'Black Nature' Poet Camille Dungy to Headline Kentucky Women Writers Conference
By Whitney Hale
Poet Camille T. Dungy, known for her groundbreaking anthology of African-American nature poetry, will be the keynote speaker for the 2017 Kentucky Women Writers Conference, running Sept. 15-16. Dungy, who has two books scheduled to be released this year including her debut memoir, will present her keynote address 7 p.m. Friday, Sept. 15, at the University of Kentucky Singletary Center for the Arts. The event is free and open to the public.
“Camille Dungy’s seminal anthology of African-American environmental poetry, 'Black Nature,' redefined the American poetic canon. At the same time, her own volumes of poetry have enlarged our sense of the possibilities for nature poetry. Kentucky’s proud tradition of writing about the land, together with the remarkable 25-year run of accomplishments by the Affrilachian Poets, says to me that Camille Dungy’s visit to Kentucky is long overdue. We are thrilled to welcome her as our keynote speaker,” said Conference Director Julie Kuzneski Wrinn.
Dungy is the author of four collections of poetry: "Trophic Cascade," "Smith Blue," "Suck on the Marrow" and "What to Eat, What to Drink, What to Leave for Poison." She edited "Black Nature: Four Centuries of African American Nature Poetry," co-edited "From the Fishouse" poetry anthology, and served as associate editor for "Gathering Ground: A Reader Celebrating Cave Canem’s First Decade."
Poet Camille T. Dungy, known for her groundbreaking anthology of African-American nature poetry, will be the keynote speaker for the 2017 Kentucky Women Writers Conference, running Sept. 15-16. Photo by Rachel Eliza Griffith
Dungy's debut collection of personal essays, "Guidebook to Relative Strangers," will be published this year by W.W. Norton and Company. The book was inspired by Dungy's life as a poet-lecturer who traveled America with her young child and how intensely aware she became of how they were seen, not just as mother and child but as black females. Through her essays, Dungy explores our inner and outer worlds ― her multitudinous experiences of mothering, illness and the ever-present embodiment of race ― finding fear and trauma but also mercy, kindness and community.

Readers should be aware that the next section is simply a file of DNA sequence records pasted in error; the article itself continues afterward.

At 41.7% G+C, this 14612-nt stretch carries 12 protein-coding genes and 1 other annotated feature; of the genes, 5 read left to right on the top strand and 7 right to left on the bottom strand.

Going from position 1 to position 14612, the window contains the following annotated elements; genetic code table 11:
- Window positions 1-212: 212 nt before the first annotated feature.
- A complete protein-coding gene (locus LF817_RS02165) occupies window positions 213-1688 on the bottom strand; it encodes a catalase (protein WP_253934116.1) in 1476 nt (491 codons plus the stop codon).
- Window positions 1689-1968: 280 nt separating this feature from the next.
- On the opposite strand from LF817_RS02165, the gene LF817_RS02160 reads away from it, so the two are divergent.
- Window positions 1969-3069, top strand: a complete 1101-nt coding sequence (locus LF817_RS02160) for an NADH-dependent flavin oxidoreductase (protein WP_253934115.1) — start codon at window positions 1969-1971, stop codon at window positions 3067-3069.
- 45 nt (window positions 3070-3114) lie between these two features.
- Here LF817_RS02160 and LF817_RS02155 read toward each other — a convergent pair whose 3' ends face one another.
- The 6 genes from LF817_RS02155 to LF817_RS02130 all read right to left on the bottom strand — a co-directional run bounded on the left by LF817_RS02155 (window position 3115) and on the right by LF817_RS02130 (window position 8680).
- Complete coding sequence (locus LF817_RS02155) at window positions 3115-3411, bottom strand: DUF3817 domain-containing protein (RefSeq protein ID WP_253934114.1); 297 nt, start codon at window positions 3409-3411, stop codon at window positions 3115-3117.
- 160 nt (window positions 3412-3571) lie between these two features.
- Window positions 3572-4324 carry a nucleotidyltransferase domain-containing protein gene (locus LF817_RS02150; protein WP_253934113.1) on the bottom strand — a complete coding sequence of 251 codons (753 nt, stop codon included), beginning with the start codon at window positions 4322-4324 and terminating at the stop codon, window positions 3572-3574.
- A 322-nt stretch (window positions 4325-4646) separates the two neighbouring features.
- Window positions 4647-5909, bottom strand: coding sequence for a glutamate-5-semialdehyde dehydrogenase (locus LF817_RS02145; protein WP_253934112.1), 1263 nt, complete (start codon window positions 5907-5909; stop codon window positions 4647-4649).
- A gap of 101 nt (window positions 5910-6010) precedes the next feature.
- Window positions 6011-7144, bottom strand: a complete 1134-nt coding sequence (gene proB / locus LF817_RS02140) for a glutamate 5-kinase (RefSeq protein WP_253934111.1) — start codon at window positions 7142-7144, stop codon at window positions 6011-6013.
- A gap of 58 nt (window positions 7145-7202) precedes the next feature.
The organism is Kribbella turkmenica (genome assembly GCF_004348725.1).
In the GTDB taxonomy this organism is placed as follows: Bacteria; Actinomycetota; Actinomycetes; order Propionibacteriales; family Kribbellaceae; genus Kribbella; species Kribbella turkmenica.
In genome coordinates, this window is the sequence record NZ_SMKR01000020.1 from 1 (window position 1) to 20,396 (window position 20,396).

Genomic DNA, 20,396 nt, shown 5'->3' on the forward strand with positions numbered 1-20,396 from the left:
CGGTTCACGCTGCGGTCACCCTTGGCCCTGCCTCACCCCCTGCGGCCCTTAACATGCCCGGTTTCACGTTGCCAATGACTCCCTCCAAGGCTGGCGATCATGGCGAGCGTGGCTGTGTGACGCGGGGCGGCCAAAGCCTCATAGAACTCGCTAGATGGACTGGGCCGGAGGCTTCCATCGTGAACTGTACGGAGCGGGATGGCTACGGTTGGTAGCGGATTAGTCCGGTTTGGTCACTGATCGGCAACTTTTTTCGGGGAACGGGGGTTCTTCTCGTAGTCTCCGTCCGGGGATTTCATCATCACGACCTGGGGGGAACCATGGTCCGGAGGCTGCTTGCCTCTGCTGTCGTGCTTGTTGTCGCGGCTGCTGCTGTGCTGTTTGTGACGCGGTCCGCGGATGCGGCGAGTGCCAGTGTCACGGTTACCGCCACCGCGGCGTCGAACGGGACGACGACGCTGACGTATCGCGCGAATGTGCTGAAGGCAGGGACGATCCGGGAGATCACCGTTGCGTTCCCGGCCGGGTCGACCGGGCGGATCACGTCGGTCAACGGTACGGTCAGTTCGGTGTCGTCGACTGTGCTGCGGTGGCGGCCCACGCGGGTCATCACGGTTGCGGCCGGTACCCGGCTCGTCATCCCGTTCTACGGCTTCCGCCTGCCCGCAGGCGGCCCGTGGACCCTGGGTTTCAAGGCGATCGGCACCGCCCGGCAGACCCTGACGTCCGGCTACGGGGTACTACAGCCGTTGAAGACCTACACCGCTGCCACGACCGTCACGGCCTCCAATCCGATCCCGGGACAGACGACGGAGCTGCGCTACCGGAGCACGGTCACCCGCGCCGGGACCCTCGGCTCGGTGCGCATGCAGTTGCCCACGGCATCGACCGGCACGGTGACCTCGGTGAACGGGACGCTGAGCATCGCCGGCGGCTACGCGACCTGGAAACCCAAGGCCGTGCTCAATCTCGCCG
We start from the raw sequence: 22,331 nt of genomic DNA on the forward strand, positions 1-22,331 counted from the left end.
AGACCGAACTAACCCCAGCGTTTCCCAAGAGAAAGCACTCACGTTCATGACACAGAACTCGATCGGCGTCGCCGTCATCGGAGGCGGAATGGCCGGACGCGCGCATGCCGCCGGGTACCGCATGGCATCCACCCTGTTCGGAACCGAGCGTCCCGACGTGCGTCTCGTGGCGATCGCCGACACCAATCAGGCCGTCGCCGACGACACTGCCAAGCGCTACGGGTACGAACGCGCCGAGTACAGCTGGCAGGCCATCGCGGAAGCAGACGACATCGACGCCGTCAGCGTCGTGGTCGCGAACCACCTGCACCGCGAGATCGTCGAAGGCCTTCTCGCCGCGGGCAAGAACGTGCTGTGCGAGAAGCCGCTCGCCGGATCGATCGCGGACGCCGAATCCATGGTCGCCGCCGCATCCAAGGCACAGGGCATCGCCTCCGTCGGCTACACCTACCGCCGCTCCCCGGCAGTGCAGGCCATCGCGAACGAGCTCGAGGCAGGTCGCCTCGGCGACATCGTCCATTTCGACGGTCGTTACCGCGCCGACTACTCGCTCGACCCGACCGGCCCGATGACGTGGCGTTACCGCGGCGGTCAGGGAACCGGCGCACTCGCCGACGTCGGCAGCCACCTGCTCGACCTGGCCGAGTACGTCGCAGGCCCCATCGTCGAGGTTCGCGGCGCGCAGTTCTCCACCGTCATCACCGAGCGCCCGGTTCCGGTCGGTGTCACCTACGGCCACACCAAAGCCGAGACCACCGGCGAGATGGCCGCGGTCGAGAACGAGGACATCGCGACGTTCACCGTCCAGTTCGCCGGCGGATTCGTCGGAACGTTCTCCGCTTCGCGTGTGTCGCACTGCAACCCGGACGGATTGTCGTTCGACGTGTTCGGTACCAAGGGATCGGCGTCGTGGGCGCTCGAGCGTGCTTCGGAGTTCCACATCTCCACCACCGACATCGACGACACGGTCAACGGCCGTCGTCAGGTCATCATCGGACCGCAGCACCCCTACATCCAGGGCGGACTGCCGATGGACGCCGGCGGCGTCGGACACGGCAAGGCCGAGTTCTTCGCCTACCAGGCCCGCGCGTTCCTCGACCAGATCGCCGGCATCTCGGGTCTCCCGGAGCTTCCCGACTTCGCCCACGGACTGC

A celebrated poet, Dungy has earned much critical acclaim. Her honors include an American Book Award, two Northern California Book Awards, two NAACP Image Award nominations, and a California Book Award silver medal. Dungy is the recipient of fellowships and grants from the National Endowment for the Arts, the Sustainable Arts Foundation, the Diane Middlebrook Residency Fellowship of the Djerassi Resident Artist Program, and other organizations. Her poems and essays have been published in "Best American Poetry," "The 100 Best African American Poems," nearly 30 other anthologies, and over 100 print and online journals. Dungy is currently a professor in the English department at Colorado State University.
The 39th annual Kentucky Women Writers Conference, will take place Sept. 15-16, 2016, at the Carnegie Center for Literacy and Learning and other Lexington venues. A program of the UK College of Arts and Sciences, the conference is the longest running literary festival of women in the nation. Registration opens May 1.
For more information on the conference, visit online at www.kentuckywomenwriters.org.
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